The <MouseWheel> event is documented on the bind manual page.

It is emitted by a mouse wheel on a mouse or by a mousepad gesture. It indicated vertical scrolling (positive delta - upwards) or horizontal scrolling with the shift modifier.

The unit of scrolling is different on the platforms:

  • Windows: A mousewheel click is translated by a delta of 120. Take care, that high resolution mousepads may emit smaller values which may accumulate.
  • MacOS: A mousewheel click is translated by a delta of 1.
  • X11: The mousewheel triggers button 4/5 (vertical) and Shift-4/Shift-5 (horizontal)

Support by TK over time

There are a couple of changes in TK which developped the MouseWheel binding. Below are many recipies, which address older TK versions and don't apply any more as the support is now quite native.

Here is an overview of the changes:

  • TK8.6.0: Mousewheel event delivered to the window below the mouse and not to the focus window. This replaced and obsolated the alternate solution in TIP 171.
  • TK8.6.0: Shift-Mousewheel indicate horizontal scrolling (TIP 171)
  • TK8.6.9 (Patchlevel to verify): Windows fine granularity mouse support (smaller increment than 120)
  • TK8.6.10: Hardware horizontal scrolling (e.g. tilting mousewheels, recent touchpads) triggers Shift-Mousewheel bindings on Windows: [L1 ], and Shift-4/Shift-5 bindings on X11 (was previously buttons 6/7): [L2 ]
  • TK8.7.0: ttk::scrollbars are sensible on mousewheel events
  • TK8.7.0: horizontal scrollbars and ttk::scrollbars are sensible on mousewheel events without shift. (TIP 563)

The package scrollutil by Csaba Nemethi gives currently a state of the art mousewheel support.


Windows example binding to scroll a canvas (in a little XML browser) up or down:

 bind .t.c <MouseWheel> {%W yview scroll [expr {-%D/120}] units}

Dividing by 120 leads to scrolling one line per wheel click (minimum effective wheel movement) - use a smaller divisor if you want to scroll faster. (RS)

By "cubing" the number of units, you have the effect that slow turning of the wheel moves slowly, while fast turning lets you jump up or down:

 bind .t.c <MouseWheel> {%W yview scroll [expr {int(pow(%D/-120,3))}] units}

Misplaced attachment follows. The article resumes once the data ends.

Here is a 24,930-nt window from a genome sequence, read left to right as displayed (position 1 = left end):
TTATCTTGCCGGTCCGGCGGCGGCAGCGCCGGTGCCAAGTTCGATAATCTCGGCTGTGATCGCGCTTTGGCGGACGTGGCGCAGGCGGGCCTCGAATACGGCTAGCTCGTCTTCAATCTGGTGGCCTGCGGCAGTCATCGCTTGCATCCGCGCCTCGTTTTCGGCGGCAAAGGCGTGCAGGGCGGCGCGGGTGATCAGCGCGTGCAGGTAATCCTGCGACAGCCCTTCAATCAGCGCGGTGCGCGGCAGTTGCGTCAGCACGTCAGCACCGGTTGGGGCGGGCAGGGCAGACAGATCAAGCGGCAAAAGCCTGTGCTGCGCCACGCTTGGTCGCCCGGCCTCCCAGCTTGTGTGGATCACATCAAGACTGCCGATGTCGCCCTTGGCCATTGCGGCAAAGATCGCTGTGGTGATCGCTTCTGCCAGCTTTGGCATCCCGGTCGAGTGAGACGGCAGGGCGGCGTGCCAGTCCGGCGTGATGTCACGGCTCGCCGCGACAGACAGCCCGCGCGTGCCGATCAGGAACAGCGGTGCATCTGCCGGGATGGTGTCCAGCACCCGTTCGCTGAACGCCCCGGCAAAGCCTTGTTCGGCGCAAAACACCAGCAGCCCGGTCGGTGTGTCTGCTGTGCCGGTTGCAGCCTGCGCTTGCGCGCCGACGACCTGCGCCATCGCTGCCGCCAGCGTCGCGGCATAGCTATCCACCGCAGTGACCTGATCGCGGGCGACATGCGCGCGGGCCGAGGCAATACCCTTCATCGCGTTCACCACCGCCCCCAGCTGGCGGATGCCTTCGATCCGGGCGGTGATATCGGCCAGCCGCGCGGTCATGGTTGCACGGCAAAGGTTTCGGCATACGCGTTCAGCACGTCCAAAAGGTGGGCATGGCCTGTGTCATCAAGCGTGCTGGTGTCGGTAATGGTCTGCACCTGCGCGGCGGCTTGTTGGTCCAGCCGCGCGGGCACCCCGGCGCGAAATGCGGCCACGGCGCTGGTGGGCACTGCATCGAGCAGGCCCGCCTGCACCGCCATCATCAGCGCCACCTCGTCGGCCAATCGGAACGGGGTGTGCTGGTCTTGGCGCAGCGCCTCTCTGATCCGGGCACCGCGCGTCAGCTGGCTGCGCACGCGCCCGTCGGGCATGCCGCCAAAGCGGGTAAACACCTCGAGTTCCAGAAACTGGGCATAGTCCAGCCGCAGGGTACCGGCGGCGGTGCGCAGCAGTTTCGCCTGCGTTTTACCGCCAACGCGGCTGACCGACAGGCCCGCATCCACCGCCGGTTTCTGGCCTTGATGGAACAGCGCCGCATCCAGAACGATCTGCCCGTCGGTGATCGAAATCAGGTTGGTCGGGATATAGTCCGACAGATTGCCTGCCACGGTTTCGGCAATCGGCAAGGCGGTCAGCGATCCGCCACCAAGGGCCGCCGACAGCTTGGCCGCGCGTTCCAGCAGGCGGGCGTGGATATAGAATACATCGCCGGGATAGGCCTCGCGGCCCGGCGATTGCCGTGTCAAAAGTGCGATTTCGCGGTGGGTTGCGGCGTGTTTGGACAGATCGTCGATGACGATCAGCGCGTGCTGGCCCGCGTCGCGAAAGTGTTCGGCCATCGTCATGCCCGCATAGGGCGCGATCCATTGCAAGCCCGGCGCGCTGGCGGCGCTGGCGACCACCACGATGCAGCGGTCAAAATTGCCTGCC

Kevin Walzer On OS X/Aqua the correct mousewheel binding would be:

 bind .t.c <MouseWheel> {%W yview scroll [expr {- (%D)}] units}

This will also work on Unix with the Button-4/Button-5 to MouseWheel translation given below.

  Pre Tk8.6 - focus

KBK Note that on Windows, the <MouseWheel> events don't go to the window that contains the mouse pointer, but rather the window that has the keyboard focus. For various arcane reasons, this behavior is The Right Thing, but it surprises most programmers the first time they see it. Also, note that directing the <MouseWheel> events to the window with the focus means that the window that is to be scrolled must be able to take the focus.

PAK If you insist on doing The Wrong Thing, you can do so by binding the toplevel window to the <MouseWheel> event then trigger a virtual event <<Wheel>> with the correct window. Because you can't set -delta for virtual events, you will need to save the delta value in a global variable which you can recover in the wheel binding.

 bind [winfo toplevel .t.graph] <MouseWheel> { trigger %W %X %Y %D }
 proc trigger {W X Y D} {
    set w [winfo containing -displayof $W $X $Y]
    if { $w ne "" } {
        set x [expr {$X-[winfo rootx $w]}]
        set y [expr {$Y-[winfo rooty $w]}]
        global delta
        set delta $D
        event generate $w <<Wheel>> -rootx $X -rooty $Y -x $x -y $y